Anyhow, with this background, you now know why I had dragged Blandine moaning and grumbling to this remote village on a hill. There are three main attractions for the conspiracy tourist in Rennes-le-Château: The Saunière Museum, the Saunière Home -- the one that he built with his secret wealth, and the Church of Mary Magdalene -- where he did all his digging.
First up, the museum. I'll tell you right away that I detest museums. They usually disappoint me, and this one was no different. But there is no way to avoid this museum. To get into the Saunière Home, you have to go through the museum, paying the entry fee as stipulated on the door.
I'll cover the home and church in future posts, but here are pics from the museum:-

These are life-size replicas of the carved gravestones that Father Saunière had allegedly dug up in the church. The obscure markings on these stones are at the core of all the conspiracy theories. The conspiracy investigators tie themselves into tizzy thinking up wilder and wilder explanations for the alleged codes on these stones. The reason these stones are so disappointing is that they are all replicas. The originals are kept under lock and key at a secret location, to keep off crazy conspiracy theorists. Now, seeing the originals... that really might have been something exciting...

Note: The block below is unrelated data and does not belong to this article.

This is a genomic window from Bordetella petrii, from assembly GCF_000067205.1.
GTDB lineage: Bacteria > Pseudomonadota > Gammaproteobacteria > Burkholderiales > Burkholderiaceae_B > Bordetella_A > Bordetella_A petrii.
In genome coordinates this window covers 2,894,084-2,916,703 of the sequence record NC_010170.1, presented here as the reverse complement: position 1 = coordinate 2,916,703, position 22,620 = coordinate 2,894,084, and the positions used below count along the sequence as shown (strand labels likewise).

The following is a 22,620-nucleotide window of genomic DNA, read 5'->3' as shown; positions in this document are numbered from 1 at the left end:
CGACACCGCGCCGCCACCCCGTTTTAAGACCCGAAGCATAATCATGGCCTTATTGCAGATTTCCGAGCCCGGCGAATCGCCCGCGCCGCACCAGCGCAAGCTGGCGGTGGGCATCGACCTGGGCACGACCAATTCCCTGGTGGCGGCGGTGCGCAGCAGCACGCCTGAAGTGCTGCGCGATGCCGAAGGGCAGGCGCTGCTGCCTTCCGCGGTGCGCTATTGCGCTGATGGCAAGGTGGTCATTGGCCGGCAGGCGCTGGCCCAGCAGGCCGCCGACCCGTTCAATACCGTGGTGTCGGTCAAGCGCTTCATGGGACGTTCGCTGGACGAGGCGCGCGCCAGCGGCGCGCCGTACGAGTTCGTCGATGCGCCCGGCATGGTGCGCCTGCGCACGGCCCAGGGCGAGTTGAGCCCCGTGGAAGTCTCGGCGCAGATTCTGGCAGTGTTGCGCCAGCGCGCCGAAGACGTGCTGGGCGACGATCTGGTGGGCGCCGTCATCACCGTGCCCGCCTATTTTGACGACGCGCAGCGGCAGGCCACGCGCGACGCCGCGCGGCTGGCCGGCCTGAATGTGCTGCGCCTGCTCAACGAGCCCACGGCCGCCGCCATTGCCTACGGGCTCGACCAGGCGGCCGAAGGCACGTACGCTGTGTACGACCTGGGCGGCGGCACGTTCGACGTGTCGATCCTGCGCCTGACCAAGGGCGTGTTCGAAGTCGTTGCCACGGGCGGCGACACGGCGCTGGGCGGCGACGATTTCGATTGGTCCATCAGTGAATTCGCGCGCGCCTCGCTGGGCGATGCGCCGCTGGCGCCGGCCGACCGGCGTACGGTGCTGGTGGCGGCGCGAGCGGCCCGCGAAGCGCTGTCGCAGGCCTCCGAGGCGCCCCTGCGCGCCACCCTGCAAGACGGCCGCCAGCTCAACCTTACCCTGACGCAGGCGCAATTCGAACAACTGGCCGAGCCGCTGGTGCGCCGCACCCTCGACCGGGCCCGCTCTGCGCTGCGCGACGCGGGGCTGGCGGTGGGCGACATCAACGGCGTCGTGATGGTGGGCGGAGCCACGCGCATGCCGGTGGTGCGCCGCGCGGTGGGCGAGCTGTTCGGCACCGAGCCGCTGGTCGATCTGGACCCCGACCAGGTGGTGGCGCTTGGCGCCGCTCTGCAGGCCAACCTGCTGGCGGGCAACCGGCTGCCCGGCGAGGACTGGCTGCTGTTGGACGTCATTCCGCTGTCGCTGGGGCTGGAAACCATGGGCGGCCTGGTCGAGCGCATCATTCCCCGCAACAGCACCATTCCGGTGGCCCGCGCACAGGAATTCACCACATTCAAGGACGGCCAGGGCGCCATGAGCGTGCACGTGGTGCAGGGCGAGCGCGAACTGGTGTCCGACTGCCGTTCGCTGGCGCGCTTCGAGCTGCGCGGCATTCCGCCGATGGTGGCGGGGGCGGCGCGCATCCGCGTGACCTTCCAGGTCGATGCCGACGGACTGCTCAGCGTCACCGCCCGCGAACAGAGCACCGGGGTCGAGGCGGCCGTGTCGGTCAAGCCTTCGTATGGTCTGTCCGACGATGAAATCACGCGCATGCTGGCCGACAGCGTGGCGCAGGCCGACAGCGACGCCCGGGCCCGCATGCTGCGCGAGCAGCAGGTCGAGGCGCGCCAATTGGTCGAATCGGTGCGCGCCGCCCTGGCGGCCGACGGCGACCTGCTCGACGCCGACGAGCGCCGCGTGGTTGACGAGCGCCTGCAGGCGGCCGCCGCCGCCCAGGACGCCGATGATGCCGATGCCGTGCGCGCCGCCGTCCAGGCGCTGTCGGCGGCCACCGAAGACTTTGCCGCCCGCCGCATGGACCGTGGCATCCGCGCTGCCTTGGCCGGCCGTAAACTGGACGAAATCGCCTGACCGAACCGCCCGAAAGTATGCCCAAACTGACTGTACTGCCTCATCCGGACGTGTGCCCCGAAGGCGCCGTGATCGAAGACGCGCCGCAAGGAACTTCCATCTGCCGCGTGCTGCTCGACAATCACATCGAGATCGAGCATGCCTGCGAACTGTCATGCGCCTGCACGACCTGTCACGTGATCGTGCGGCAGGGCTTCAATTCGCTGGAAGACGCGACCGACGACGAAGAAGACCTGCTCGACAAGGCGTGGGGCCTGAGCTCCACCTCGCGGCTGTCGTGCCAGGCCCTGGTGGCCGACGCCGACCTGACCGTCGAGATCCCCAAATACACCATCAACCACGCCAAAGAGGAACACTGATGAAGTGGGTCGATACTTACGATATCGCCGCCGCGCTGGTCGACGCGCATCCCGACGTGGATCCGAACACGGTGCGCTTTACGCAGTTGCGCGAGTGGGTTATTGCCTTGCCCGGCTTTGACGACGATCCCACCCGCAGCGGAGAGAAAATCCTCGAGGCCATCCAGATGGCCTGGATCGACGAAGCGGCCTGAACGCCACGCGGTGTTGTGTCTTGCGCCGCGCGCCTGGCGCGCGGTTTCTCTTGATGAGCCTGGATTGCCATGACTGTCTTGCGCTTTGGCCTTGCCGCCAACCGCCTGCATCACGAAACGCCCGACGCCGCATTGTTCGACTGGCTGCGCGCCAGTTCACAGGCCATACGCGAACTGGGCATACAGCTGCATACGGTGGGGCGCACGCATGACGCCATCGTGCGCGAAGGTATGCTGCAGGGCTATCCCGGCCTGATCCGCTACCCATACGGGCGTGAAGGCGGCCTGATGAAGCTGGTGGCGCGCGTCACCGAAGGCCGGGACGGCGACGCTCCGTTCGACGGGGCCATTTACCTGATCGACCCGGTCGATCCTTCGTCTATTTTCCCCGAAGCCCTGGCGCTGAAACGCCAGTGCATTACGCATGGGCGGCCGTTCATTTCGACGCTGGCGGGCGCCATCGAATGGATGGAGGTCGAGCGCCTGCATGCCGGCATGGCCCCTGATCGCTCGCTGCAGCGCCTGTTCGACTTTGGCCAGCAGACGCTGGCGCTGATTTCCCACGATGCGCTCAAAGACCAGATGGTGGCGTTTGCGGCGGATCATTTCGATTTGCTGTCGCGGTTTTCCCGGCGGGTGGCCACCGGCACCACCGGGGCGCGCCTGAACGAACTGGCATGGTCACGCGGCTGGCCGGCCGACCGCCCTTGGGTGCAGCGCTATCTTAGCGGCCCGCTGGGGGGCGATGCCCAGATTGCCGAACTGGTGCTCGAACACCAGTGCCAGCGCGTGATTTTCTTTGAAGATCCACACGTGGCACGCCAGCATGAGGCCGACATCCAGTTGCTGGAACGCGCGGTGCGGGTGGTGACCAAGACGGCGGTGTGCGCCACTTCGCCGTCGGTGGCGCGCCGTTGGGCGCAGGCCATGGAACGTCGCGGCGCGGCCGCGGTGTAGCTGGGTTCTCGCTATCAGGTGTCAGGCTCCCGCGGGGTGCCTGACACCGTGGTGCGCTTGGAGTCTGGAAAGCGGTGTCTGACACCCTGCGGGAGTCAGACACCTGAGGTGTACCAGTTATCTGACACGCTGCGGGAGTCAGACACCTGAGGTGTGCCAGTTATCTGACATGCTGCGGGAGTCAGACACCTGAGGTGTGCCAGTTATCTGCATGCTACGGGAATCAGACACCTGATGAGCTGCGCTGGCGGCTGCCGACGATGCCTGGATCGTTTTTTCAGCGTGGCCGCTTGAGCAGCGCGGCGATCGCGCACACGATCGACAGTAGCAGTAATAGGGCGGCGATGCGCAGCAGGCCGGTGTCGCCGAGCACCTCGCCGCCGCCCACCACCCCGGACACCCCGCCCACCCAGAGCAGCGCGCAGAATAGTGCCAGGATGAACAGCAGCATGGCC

Other than these replicas, there is nothing else that is concrete in this museum. They have some of Saunière personal effects and books on display, and the church regalia he used in his service:-

And there is this rather grim tableau of  Saunière with his hosekeeper in Saunière's original home, before he became suspiciously wealthy and built the fancy one:-

Tomorrow: the Saunière Home and the Church of Mary Magadelene.